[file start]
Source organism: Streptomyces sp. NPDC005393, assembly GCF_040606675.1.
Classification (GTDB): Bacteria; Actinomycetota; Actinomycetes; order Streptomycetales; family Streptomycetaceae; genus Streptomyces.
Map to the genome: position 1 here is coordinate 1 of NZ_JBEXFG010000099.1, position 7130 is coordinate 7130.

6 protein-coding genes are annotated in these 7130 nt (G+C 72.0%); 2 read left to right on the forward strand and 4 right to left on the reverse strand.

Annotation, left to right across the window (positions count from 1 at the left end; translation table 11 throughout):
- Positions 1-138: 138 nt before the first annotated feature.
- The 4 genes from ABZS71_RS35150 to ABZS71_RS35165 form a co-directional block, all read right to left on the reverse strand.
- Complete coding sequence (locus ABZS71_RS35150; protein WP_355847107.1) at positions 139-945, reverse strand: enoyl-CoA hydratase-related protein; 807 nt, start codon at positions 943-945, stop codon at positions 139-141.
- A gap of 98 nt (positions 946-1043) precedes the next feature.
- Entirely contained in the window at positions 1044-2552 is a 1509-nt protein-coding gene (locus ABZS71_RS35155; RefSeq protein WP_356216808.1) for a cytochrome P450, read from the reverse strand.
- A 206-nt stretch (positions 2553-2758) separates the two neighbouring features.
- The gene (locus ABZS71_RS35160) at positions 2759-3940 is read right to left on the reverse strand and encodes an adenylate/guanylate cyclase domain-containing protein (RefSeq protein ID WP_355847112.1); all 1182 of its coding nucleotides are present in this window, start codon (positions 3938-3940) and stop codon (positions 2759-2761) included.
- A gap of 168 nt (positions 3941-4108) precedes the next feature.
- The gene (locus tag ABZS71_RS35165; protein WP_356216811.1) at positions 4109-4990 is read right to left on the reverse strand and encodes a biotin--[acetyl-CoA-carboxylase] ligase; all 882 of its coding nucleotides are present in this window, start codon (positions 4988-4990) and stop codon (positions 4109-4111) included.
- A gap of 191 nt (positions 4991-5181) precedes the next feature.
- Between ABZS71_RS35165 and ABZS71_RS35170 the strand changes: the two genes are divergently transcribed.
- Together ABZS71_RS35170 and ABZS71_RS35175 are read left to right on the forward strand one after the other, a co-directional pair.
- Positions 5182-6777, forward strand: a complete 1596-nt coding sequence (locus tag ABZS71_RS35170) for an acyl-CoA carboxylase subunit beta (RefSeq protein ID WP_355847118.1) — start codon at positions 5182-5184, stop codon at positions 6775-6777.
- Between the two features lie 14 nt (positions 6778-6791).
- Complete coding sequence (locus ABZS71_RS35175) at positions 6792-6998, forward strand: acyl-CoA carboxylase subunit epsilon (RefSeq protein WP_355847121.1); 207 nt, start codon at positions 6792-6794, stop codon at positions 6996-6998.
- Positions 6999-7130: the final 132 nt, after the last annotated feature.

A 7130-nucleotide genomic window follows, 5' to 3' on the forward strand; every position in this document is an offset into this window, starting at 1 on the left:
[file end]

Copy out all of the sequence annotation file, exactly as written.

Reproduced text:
Source organism: Streptomyces sp. NPDC005393, assembly GCF_040606675.1.
Classification (GTDB): Bacteria; Actinomycetota; Actinomycetes; order Streptomycetales; family Streptomycetaceae; genus Streptomyces.
Map to the genome: position 1 here is coordinate 1 of NZ_JBEXFG010000099.1, position 7130 is coordinate 7130.

6 protein-coding genes are annotated in these 7130 nt (G+C 72.0%); 2 read left to right on the forward strand and 4 right to left on the reverse strand.

Annotation, left to right across the window (positions count from 1 at the left end; translation table 11 throughout):
- Positions 1-138: 138 nt before the first annotated feature.
- The 4 genes from ABZS71_RS35150 to ABZS71_RS35165 form a co-directional block, all read right to left on the reverse strand.
- Complete coding sequence (locus ABZS71_RS35150; protein WP_355847107.1) at positions 139-945, reverse strand: enoyl-CoA hydratase-related protein; 807 nt, start codon at positions 943-945, stop codon at positions 139-141.
- A gap of 98 nt (positions 946-1043) precedes the next feature.
- Entirely contained in the window at positions 1044-2552 is a 1509-nt protein-coding gene (locus ABZS71_RS35155; RefSeq protein WP_356216808.1) for a cytochrome P450, read from the reverse strand.
- A 206-nt stretch (positions 2553-2758) separates the two neighbouring features.
- The gene (locus ABZS71_RS35160) at positions 2759-3940 is read right to left on the reverse strand and encodes an adenylate/guanylate cyclase domain-containing protein (RefSeq protein ID WP_355847112.1); all 1182 of its coding nucleotides are present in this window, start codon (positions 3938-3940) and stop codon (positions 2759-2761) included.
- A gap of 168 nt (positions 3941-4108) precedes the next feature.
- The gene (locus tag ABZS71_RS35165; protein WP_356216811.1) at positions 4109-4990 is read right to left on the reverse strand and encodes a biotin--[acetyl-CoA-carboxylase] ligase; all 882 of its coding nucleotides are present in this window, start codon (positions 4988-4990) and stop codon (positions 4109-4111) included.
- A gap of 191 nt (positions 4991-5181) precedes the next feature.
- Between ABZS71_RS35165 and ABZS71_RS35170 the strand changes: the two genes are divergently transcribed.
- Together ABZS71_RS35170 and ABZS71_RS35175 are read left to right on the forward strand one after the other, a co-directional pair.
- Positions 5182-6777, forward strand: a complete 1596-nt coding sequence (locus tag ABZS71_RS35170) for an acyl-CoA carboxylase subunit beta (RefSeq protein ID WP_355847118.1) — start codon at positions 5182-5184, stop codon at positions 6775-6777.
- Between the two features lie 14 nt (positions 6778-6791).
- Complete coding sequence (locus ABZS71_RS35175) at positions 6792-6998, forward strand: acyl-CoA carboxylase subunit epsilon (RefSeq protein WP_355847121.1); 207 nt, start codon at positions 6792-6794, stop codon at positions 6996-6998.
- Positions 6999-7130: the final 132 nt, after the last annotated feature.

A 7130-nucleotide genomic window follows, 5' to 3' on the forward strand; every position in this document is an offset into this window, starting at 1 on the left: